It took 7 years for the finality of the justice system to reach the decision of hanging the culprits of the brutal Nirbhaya gang-rape case that happened in Delhi, India in 2012. A rape that shook the entire world.
On the morning of March 20th, the 4 convicts of the case were finally hanged to their death. There were celebrations in the corridors of justice and all across India, as the fight to put an end to the case was achieved. (The 5th convict is a minor and the decision about his punishment is still pending.)
As the country applauded, take a step back, to analyze what this spontaneous breaking out of appreciation portends for the deep-rooted morality of a society. This might be an extreme example but amongst the general populace and common sentiment, there seems to run unbridled an emotion that can only be termed as bloodlust.
Justice is commonly perceived as revenge and neither punishment nor reform seems to be the objective. Often times news reports see the survivors or kin of the victim seeking revenge, demanding revenge that the media picks up on and adds its two bits to it. The hankering mounts for retribution, reprisal and most stridently for vengeance.
The efficacy of the death penalty as a deterrent for violent crimes, like rape, is dubious. The outrage over the Nirbhaya case led to laws concerning sexual violence being changed, with harsher punishments for rapists. However, that has not yielded a perceptible decrease in the number of rape cases being reported in India. Some studies have even found that after the laws were made more stringent, the number of rapes leading to murders increased, as perpetrators did not wish to leave the victim alive to testify in court.
Initially, the execution of the four convicts was set to be carried out on March 3rd, 2020. However, the date was deferred again and again – a result of the convicts’ lawyer filing staggered curative pleas before the courts and mercy petitions before the President in order to push the possibility of the execution as far as possible. The sense of frustration that greeted the news of the execution’s postponement reflects how this case looms in India’s consciousness. There was a collective desire to see this chapter closed as if hanging Nirbhaya’s killers will signal the end of rape cases in India.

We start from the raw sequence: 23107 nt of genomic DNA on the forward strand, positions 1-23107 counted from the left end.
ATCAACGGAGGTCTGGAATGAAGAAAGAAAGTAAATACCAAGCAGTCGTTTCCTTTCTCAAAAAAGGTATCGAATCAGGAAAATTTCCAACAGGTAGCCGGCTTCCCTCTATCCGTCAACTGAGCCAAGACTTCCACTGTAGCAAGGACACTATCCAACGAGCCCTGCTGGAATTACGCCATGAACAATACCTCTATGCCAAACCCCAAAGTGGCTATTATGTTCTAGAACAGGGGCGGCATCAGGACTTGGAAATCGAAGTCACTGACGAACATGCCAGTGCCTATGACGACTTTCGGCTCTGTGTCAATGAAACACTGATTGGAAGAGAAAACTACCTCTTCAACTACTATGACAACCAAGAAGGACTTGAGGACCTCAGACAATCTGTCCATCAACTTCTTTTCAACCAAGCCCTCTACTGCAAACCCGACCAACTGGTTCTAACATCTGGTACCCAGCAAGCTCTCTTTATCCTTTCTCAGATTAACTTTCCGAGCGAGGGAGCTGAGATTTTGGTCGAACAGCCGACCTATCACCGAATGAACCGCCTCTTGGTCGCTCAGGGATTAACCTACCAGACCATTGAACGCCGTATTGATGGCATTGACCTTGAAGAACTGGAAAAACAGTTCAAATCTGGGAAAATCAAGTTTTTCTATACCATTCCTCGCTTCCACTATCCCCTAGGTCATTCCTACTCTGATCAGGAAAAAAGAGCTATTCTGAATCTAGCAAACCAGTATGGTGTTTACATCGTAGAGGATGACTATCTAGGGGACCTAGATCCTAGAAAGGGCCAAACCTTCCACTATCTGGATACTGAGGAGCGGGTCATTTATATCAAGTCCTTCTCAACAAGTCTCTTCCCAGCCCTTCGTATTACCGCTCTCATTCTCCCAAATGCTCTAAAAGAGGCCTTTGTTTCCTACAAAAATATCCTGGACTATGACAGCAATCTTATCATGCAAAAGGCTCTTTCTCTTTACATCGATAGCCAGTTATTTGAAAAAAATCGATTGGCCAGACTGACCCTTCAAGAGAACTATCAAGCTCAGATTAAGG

However, if that were the case, then we wouldn’t be seeing frightening headlines about the rape of a 12-year-old girl in Assam by a group of seven minors over the weekend. This depressing news is the second such story with a minor victim to come out of Assam in recent weeks, and things around the rest of the country are hardly any better.
Earlier last year, for instance, a woman in Hyderabad was gang-raped and then murdered. Her body then was burned to prevent identification. This case ended with the police killing the accused in an encounter, and India had applauded then as well. That same year, a rape survivor on her way to court to testify against the perpetrators was accosted and set on fire. She died a day later.
Nothing is going to change unless the thinking of society changes. India as a nation, needs to learn to respect their women as equal partners and not just the inferior gender and baby-making machines. The patriarchy has to end.
The Nirbhaya case was one in a million cases where the convicts were hanged. Many others are still roaming free in the country and women continue to face the same level of abuse.
Not competent enough to sit idle and stare as the world goes by, Pallavi is optimistic to a fault and believes in building her world on her own rather than depending on others to make things right.